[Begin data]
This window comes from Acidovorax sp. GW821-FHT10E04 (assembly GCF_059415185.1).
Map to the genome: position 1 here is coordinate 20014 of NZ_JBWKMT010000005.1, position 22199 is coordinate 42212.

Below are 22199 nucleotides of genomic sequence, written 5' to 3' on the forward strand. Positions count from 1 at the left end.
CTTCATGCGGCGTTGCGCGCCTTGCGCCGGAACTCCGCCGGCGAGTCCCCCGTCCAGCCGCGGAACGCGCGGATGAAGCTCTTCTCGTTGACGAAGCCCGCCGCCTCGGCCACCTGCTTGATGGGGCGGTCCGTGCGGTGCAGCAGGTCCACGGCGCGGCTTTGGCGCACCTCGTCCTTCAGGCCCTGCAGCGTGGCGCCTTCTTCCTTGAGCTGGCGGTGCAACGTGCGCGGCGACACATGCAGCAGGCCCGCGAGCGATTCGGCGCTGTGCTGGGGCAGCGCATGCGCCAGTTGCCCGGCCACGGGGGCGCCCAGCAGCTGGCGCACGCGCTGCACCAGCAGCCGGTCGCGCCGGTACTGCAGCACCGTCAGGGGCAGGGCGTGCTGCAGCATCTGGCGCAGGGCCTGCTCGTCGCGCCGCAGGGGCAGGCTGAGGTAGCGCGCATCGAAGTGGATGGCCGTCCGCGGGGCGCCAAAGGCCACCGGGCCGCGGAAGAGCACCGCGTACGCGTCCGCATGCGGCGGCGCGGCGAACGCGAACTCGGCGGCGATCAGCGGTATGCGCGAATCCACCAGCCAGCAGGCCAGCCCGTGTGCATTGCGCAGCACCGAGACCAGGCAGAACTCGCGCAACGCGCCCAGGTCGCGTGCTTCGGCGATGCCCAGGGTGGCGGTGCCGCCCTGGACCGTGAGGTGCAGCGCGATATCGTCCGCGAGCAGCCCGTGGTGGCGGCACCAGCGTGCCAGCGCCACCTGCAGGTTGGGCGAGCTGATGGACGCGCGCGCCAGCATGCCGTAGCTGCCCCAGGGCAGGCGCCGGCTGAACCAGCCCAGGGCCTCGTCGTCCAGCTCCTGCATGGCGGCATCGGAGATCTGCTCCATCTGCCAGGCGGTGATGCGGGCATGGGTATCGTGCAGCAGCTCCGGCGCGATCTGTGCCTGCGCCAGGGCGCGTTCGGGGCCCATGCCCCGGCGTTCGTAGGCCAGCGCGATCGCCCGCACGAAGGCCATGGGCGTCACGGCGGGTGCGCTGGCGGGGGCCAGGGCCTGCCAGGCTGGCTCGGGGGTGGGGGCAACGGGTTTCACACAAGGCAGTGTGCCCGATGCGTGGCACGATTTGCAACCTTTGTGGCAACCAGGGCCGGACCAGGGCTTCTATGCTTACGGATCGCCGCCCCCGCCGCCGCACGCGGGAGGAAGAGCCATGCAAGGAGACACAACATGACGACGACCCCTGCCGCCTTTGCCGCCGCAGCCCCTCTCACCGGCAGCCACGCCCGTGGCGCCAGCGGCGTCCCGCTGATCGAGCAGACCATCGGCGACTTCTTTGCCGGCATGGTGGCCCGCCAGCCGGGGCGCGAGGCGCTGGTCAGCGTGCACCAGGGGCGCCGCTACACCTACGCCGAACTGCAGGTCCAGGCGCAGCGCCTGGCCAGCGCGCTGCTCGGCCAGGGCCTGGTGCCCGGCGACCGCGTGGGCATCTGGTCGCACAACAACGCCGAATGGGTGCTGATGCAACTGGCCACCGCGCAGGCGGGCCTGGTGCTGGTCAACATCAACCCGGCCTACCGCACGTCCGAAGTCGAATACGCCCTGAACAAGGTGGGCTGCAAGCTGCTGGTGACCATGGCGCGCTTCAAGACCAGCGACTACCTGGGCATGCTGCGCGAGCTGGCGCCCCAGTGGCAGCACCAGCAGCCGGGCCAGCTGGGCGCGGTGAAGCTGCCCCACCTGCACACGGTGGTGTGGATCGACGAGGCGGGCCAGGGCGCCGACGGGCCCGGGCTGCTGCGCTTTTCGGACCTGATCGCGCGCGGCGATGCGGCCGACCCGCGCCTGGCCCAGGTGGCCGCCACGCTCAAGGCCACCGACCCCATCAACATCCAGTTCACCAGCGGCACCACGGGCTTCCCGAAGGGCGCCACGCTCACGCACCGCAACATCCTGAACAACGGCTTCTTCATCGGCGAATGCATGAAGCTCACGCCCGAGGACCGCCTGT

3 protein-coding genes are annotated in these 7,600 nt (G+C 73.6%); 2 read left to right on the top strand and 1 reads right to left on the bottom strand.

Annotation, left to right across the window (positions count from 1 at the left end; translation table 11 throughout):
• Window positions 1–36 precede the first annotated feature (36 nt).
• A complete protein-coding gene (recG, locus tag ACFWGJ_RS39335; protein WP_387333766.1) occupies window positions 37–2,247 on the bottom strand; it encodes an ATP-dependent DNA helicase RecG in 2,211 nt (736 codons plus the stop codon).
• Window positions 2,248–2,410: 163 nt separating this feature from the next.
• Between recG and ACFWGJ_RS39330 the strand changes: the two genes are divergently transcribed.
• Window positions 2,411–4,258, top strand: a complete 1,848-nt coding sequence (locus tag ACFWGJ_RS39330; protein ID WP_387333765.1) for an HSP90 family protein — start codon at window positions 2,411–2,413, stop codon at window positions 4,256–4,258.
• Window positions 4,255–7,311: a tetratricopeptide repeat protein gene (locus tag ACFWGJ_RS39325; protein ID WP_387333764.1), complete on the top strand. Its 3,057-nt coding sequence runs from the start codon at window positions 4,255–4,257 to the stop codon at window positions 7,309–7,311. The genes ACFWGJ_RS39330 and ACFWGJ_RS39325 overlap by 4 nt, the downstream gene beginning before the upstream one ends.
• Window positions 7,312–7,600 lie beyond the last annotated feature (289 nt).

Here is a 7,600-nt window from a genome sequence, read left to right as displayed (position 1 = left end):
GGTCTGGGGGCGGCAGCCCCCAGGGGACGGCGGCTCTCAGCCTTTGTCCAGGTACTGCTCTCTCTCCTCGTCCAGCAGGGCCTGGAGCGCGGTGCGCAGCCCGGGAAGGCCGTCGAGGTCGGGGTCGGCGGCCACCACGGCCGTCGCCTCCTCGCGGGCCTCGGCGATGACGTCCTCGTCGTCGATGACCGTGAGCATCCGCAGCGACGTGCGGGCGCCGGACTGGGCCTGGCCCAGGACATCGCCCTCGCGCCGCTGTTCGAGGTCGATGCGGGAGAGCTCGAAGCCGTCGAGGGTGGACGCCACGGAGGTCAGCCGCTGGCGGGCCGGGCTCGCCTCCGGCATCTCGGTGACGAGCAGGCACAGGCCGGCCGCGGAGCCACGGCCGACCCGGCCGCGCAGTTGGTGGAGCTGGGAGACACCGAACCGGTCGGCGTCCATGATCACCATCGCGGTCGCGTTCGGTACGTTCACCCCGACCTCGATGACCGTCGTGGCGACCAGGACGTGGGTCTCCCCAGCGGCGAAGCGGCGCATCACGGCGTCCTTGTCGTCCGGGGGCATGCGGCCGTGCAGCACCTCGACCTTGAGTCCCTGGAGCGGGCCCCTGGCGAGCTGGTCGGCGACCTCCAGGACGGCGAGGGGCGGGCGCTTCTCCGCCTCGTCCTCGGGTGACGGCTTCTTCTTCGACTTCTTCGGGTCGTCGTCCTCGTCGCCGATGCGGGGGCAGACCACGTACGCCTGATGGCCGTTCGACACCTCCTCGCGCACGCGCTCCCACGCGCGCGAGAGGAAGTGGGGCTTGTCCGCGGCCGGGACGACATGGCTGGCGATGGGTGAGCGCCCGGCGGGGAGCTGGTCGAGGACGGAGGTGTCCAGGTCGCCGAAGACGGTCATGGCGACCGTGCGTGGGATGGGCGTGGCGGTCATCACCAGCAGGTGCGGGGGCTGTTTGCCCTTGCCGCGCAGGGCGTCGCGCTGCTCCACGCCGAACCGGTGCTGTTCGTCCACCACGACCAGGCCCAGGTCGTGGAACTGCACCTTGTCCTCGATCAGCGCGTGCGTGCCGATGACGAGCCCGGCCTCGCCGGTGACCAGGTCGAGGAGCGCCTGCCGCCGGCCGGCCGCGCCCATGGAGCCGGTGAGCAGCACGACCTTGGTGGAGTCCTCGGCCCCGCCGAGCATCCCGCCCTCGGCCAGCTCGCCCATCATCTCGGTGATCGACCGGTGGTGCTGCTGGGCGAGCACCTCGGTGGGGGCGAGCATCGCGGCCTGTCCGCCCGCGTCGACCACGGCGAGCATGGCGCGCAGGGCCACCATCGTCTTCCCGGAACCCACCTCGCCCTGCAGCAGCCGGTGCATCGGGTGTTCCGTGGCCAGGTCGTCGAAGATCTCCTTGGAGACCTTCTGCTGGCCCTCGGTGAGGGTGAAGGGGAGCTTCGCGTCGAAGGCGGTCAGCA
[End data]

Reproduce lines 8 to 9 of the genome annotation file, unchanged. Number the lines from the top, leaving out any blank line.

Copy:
• A complete protein-coding gene (recG, locus tag ACFWGJ_RS39335; protein WP_387333766.1) occupies window positions 37–2,247 on the bottom strand; it encodes an ATP-dependent DNA helicase RecG in 2,211 nt (736 codons plus the stop codon).
• Window positions 2,248–2,410: 163 nt separating this feature from the next.